Chinese New Year 1950 begins on the Friday, February 17, 1950 => 中国新年 1950 Chinese Lunar Calendar Chinese New Year Calculation - Chinese Astrology: Year 1950

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Lunar Calendar Chinese New Year Dates from year 1950

Gregorian Year Date of the Chinese New Year Chinese Zodiac Animal
1950 Friday, February 17, 1950

Metal Tiger

Metal Tiger

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Metal Tiger

Metal Tiger
We are waiting for the New zodiac signs 1950: Metal Tiger, Chinese Lunar Year Year 1950 Begins on the Friday, February 17, 1950, the new zodiac sign applies since 23655 days only.

What is the Chinese Lunar Calendar ?

The Chinese Calendar is a solilunar calendar. It integrates as well the revolution of the Earth around the Sun as the movement of the Moon around the Earth.

A month begins at the day of the new moon (invisible Moon) and ends at the day before the next new moon. The full moon is either on 15 or 16 of the month.

A Chinese year can have 12 or 13 lunar months, that correspond to the nomber of new moons between two successive winter solstices. The year is appelé leap year if there are 13 months in the year.

If a Chinese year always starts on the 1st month 1, the date marking the beginning of the Chinese New Year in the Gregorian calendar is variable between January and March according to relative position of the Sun - Moon.

Here is the Chinese Calendar of my maternal grand father.

Year in the Chinese Lunar Calendar

A Chinese Year (Suì, 岁) is composed of 4 seasons: Spring, Summer, Autumn and Winter, and sub-divised in 24 Chinese Feasts, equivalent to the 24 Chinese Solar Terms of a Chinese Year. The major solar terms Zhōngqì (中气) are given in boldface, while the minor solar terms Jiéqì (节气) are given in lightface.
As these solar terms are only events of the Sun, no lunar event related feasts, such as Chinese New Year which is the day of the first new Moon (day 1 of month 1 of a Chinese lunar year), Dragon Feast (day 5 of month 5 of a Chinese lunar year), are in the list.

Since the creation of the People's Republic of China on October 1st 1949 by the President MAO Zedong (Mao Tsetong), China has officially adopted the Gregorian calendar, or the solar calendar for the administration purpose. Nevertheless, the Chinese People keep their traditional feasts fixed on the dates of the Chinese Lunar Calendar. These feasts are very vivid today such as the Spring Festivities, symbol of the arrival of the Chinese New Year.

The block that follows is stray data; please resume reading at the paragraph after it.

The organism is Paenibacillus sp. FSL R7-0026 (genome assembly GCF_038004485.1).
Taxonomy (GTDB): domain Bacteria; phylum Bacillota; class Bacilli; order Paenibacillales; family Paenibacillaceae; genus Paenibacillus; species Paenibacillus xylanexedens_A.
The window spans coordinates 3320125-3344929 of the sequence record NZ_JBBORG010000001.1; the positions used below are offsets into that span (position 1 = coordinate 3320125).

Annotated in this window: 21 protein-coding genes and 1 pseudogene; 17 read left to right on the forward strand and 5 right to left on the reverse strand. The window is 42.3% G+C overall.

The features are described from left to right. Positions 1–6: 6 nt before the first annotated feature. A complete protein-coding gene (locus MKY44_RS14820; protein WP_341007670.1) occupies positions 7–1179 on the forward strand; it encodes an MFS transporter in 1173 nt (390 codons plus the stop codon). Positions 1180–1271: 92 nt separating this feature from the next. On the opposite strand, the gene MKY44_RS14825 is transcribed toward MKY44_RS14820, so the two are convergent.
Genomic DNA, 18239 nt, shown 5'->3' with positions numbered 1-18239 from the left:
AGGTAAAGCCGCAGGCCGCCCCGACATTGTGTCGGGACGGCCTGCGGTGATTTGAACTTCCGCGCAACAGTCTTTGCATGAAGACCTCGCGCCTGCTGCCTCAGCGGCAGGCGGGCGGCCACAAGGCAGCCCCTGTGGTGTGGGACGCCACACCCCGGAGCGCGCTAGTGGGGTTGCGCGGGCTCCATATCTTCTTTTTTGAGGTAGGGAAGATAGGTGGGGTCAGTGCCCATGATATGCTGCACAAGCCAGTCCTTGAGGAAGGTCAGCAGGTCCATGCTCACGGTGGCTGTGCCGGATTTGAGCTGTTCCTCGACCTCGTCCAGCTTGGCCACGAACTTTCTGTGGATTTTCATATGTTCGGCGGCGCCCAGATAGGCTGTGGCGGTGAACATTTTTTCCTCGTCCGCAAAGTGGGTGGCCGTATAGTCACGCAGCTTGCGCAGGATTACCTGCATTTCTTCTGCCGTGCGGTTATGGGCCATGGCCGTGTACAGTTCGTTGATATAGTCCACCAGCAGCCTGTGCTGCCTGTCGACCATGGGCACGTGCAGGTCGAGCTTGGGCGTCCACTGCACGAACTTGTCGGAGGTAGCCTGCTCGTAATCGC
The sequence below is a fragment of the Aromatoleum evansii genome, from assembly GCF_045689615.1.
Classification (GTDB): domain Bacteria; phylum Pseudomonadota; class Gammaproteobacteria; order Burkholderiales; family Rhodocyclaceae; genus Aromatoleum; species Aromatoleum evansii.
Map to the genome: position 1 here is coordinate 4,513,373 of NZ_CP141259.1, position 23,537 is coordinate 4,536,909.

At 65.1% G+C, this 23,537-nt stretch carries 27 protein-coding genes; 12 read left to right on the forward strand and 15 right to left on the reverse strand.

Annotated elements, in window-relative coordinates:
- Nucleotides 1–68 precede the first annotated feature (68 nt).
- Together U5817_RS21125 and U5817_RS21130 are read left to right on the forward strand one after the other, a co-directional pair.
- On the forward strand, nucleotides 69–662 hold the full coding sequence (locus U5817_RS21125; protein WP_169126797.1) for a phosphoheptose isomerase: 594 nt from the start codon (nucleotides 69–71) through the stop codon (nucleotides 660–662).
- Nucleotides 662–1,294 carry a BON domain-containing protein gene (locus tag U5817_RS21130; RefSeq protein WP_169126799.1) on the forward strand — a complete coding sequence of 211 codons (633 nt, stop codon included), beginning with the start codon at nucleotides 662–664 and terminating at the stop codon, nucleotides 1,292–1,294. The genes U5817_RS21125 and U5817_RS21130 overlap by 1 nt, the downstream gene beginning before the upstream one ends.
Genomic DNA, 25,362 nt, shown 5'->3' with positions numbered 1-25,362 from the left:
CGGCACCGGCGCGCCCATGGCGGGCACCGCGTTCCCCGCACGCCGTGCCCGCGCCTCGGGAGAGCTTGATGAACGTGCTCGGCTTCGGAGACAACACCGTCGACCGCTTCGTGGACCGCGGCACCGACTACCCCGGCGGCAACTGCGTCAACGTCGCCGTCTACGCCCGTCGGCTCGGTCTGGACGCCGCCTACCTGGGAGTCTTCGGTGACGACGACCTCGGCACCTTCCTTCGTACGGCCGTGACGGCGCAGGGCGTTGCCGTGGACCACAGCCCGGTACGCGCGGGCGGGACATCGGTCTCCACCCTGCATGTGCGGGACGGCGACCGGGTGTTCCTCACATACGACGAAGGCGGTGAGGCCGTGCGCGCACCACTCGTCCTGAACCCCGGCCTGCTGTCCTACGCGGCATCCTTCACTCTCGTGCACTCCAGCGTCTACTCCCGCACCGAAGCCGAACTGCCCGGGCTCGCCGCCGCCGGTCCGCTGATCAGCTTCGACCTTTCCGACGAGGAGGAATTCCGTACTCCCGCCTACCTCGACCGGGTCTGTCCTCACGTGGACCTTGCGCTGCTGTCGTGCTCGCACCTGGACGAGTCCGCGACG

The Spring Festival takes place always on the first day of the first month on the Chinese Lunar Calendar. But the date on the solar calendar varies with the year. Il is always on January or February of the current year on the solar calendar, but its date can be obtained only by a very complex calculation of the dual movement of the Earth and of the Moon.

In the Ancient Chinese History of 24 dynasties, the time has neither beginning, nor ending. Each dynasty hopes an infinite reign on time and each emperor starts counting by his first year of reign as year 1. For example, the Emperor KangXi of the Qing Dynasty counts his reign by KangXi year 1, KangXi year 2, KangXi year 3, ...

Nowadays, the Chinese have officially the Gregorian year. This is to say, the year 2014 for this year. But as the Yellow Emperor (Huangdi) is considered as the Creator of the Chinese Nation, the population count also as Huangdi 4712 for this year.

To know more about chinese feasts of the 4 seasons related to the chinese calendar, the chinese lunar calendar of my grand father would be a precious help.


Give us feedback (3)

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3. asiahome asiahome - 2007-01-20 13:32:14
5 saisons chinoises, je n'en connais que 4 (春夏秋冬), pourriez-vous préciser les vôtres SVP ?
2. Visitor *.*.80.* - 2007-01-19 18:13:39
il n y as pas 4 mais 5 saisons chinoises
1. asiahome asiahome - 2006-12-10 21:44:51
Le nouvel an chinois a lieu en janvier ou en février dans l'année grégorienne. C'est à ce moment-là que le signe chinois change. Ansi pour quelqu'un qui est né en Janvier ou Février, on se trompe souvent de son signe chinois. Il croît souvent du signe chinois de l'année en cours, en fait il est du signe de l'année précédente. Dans ce cas-là il vaut mieux recalculer son signe chinois zodiacal avec sa date de naissance précise. Le nouvel an chinois de l'année 2007 sera le 18 février 2007, bonne fête de Noël, de Nouvel an Grégorien et bonne année de l'année du Cochon 2007.

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